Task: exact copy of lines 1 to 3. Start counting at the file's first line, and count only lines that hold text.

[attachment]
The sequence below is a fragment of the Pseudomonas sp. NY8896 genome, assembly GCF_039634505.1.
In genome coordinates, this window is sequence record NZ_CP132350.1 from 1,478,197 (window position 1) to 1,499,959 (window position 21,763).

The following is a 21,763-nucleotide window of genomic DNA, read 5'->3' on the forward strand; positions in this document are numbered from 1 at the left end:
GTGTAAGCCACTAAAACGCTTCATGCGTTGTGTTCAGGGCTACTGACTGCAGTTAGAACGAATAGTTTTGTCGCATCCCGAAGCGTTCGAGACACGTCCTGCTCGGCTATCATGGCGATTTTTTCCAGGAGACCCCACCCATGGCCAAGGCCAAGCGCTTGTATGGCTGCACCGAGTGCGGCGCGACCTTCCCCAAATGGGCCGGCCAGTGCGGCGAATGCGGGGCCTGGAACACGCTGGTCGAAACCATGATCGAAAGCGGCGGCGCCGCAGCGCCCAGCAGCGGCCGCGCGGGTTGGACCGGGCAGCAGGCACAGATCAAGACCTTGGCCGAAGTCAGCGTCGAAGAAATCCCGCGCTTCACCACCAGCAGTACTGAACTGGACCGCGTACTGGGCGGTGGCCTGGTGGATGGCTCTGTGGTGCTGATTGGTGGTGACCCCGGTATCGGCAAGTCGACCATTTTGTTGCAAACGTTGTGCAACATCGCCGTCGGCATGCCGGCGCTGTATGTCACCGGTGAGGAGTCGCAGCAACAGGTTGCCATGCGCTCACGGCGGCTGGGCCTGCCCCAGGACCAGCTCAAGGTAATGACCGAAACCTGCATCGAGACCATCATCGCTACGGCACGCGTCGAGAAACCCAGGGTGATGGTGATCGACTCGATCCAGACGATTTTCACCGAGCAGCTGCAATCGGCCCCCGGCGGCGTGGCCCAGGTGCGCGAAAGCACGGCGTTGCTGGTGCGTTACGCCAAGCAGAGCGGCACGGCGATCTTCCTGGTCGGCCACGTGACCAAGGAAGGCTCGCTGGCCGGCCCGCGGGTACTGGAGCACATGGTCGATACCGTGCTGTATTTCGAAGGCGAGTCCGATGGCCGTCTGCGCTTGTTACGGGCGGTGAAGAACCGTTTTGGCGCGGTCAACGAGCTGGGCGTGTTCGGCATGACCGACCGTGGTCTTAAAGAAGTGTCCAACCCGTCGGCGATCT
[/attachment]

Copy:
The sequence below is a fragment of the Pseudomonas sp. NY8896 genome, assembly GCF_039634505.1.
In genome coordinates, this window is sequence record NZ_CP132350.1 from 1,478,197 (window position 1) to 1,499,959 (window position 21,763).

The following is a 21,763-nucleotide window of genomic DNA, read 5'->3' on the forward strand; positions in this document are numbered from 1 at the left end: